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Great tips for helping a family with a new baby.
Note that visiting time should be very limited - five minutes may be too long.
Focus your time on doing dishes and the laundry.
From: Cfirstname.lastname@example.org (Reuters) Subject: Maternal infection raises cerebral palsy risk-study Organization: Copyright 1997 by Reuters Date: Tue, 15 Jul 1997 13:03:24 PDTCHICAGO (Reuter) - The risk of developing cerebral palsy rose nine-fold in babies of normal birth weight who were exposed to infection in their mothers' wombs, a study said Tuesday.
Judith Grether of the California Birth Defects Monitoring Program and Karin Nelson of the National Institute of Neurological Disorders and Stroke studied 424 babies born in Northern California from 1983 to 1985, 46 of whom suffered from disabling spastic cerebral palsy.
``Maternal fever exceeding 38 degrees Celsius (100.4 Fahrenheit) in labor was associated with a 9.3-fold increase in the risk of unexplained spastic cerebral palsy, as was a clinical diagnosis of chorioamnionitis,'' they wrote in the Journal of the American Medical Association.
Chorioamnionitis is an infection involving the membrane surrounding the fetus, the amniotic sac and amniotic fluid.
``One or more indicators of maternal infection, placental or other, during the admission for delivery were noted in 22 percent of children with unexplained cerebral palsy,'' the researchers wrote.
Previous research had associated maternal or placental infection with an increased risk of cerebral palsy in low birth weight infants, but not among normal birth weight babies who represent about half of all cases.
The current study also found maternal infection was linked to delivery room depression and neonatal seizures, symptoms commonly attributed to birth asphyxia.
Two to six babies per 1,000 born in the United States develop cerebral palsy, which stems from brain damage suffered in the later months of pregnancy, during the birthing process, or early in life, according to the American Medical Association's Encyclopedia of Medicine. Many sufferers are also mentally retarded, although a proportion are of normal or high intelligence.
In an accompanying editorial, David Eschenbach of the University of Washington in Seattle said the new study clarified some issues but raised new questions, including treatment options for pregnant women with evidence of infection and for their newborns.
But he said any progress was welcome for the affliction that incurs
annual medical costs of $2.4 billion, ``representing one-third of the cost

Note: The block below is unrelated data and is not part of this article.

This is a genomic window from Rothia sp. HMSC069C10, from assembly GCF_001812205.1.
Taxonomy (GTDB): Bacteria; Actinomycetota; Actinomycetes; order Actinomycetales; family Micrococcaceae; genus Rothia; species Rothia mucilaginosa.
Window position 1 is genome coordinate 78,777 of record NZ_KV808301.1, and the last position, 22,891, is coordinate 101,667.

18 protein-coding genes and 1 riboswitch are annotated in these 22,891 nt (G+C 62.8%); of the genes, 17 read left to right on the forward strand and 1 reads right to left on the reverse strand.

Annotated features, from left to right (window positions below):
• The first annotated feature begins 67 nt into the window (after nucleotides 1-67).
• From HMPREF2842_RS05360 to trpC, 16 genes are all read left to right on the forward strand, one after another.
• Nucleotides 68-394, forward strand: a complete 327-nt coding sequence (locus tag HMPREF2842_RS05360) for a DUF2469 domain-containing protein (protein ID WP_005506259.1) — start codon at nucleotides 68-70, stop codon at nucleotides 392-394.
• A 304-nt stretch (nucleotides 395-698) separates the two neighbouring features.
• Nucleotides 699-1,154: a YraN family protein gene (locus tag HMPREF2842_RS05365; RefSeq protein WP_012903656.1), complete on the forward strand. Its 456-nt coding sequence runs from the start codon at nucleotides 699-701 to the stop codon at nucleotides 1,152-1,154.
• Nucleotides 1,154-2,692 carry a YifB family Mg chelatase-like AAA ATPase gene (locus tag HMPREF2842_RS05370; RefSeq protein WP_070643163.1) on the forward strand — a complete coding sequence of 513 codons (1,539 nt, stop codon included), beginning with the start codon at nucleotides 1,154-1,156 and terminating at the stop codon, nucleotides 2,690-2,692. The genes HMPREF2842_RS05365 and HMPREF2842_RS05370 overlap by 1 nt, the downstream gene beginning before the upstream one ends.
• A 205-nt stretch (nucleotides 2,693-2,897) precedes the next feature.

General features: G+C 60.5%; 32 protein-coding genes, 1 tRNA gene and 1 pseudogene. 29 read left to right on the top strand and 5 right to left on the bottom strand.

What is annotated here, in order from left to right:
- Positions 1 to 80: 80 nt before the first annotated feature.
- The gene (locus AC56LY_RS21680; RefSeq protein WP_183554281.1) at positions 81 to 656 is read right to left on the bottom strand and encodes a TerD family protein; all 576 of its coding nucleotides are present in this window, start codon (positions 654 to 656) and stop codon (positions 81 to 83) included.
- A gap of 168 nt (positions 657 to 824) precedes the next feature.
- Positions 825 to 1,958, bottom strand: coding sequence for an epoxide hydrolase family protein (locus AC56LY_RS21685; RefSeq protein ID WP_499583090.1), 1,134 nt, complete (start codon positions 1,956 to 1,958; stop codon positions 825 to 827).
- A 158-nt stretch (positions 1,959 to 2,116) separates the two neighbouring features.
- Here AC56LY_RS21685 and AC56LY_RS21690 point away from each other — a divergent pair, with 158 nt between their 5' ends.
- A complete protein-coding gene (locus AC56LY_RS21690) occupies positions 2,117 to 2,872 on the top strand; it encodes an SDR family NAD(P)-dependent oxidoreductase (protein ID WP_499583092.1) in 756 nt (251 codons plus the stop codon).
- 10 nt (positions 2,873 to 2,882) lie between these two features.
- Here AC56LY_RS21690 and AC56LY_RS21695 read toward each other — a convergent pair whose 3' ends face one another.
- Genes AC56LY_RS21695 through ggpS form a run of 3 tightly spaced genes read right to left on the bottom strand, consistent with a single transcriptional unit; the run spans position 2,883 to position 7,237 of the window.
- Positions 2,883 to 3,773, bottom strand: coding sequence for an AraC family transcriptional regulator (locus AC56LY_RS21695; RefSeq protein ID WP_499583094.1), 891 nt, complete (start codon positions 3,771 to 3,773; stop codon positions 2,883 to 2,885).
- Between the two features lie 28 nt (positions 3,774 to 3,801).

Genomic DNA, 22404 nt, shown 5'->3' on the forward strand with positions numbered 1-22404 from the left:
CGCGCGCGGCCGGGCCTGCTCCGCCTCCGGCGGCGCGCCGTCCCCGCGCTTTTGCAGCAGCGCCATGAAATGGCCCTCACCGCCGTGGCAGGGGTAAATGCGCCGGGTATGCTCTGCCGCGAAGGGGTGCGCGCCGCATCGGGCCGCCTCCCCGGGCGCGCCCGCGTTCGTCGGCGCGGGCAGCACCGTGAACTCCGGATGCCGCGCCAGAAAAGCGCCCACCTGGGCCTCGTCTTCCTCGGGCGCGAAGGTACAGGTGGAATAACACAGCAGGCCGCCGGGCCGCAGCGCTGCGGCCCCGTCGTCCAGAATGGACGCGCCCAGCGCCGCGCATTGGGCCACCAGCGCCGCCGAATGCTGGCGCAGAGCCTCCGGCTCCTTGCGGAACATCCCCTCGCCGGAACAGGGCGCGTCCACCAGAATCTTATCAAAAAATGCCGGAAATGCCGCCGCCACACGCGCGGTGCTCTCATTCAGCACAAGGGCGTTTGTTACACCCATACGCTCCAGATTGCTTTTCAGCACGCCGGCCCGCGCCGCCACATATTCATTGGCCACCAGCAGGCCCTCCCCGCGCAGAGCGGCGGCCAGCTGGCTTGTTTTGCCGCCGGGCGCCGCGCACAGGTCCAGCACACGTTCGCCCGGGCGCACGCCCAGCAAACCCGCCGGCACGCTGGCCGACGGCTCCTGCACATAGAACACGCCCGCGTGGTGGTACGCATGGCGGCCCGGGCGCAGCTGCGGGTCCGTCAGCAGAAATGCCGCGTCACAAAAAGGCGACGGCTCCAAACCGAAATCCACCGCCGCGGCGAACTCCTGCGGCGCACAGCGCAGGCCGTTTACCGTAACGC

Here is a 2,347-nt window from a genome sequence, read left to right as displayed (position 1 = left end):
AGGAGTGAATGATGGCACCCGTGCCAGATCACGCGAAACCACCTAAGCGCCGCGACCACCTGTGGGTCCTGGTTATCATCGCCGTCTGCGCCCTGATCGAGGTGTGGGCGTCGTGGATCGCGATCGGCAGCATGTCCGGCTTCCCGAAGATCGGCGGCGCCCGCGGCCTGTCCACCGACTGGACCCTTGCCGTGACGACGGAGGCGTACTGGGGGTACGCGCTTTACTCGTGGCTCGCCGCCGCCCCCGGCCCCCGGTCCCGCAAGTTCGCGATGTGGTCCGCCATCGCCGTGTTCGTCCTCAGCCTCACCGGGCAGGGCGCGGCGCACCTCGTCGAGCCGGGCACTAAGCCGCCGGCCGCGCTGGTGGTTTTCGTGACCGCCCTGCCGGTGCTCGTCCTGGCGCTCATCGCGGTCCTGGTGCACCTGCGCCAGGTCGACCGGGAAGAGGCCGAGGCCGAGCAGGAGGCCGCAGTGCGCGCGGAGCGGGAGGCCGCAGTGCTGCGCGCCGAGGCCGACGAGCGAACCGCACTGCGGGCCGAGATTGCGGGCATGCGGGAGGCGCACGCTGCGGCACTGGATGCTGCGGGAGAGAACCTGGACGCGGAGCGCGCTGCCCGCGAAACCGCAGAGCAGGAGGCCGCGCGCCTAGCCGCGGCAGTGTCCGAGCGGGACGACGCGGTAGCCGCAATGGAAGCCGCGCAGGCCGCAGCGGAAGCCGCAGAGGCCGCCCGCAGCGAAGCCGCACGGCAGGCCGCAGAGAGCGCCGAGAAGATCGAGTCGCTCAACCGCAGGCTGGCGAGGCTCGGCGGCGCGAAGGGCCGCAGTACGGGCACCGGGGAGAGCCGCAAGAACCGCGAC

of the 18 most common birth defects.''
From: Cemail@example.com (UPI) Subject: Mom's infections bring risk of palsy Organization: Copyright 1997 by United Press International Date: Tue, 15 Jul 1997 13:21:28 PDTUPI Science News
CHICAGO, July 15 (UPI) -- A study of California babies shows that infections in their mothers may explain previously mysterious cases of full-term infants born with cerebral palsy.
Doctors have known that infections increase the risks of the movement disability for premature infants. However, the study released today in the Journal of the American Medical Association links maternal infections to cerebral palsy in full-term babies.
The researchers focused on bacterial infections of the placenta, kidneys, urinary tract and blood at the time of delivery.
Judith Grether, from the California Birth Defects Monitoring Program, and colleagues drew their conclusions from birth records for the 155,000 plus babies born in the San Francisco Bay area in the early 1980s. Grether, in Emeryville, worked with Dr. Karin Nelson from the National Institutes of Health, to identify 46 normal-weight babies whose cerebral palsy had none of the previously known causes. Doctors had already checked for obvious explanations like brain malformations, injuries during the pregnancy or herpes exposure. Studying these babies led to the warning about maternal infections.
Grether now estimates that infections in mothers may account for as much 19 percent of cerebral palsy in normal-weight babies.
She warns that doctors need more research before they can control the
risky infections. Grether points out that timing can be tricky in giving
antibiotics effectively to pregnant women. However, other ways of controlling
inflammation are under development.
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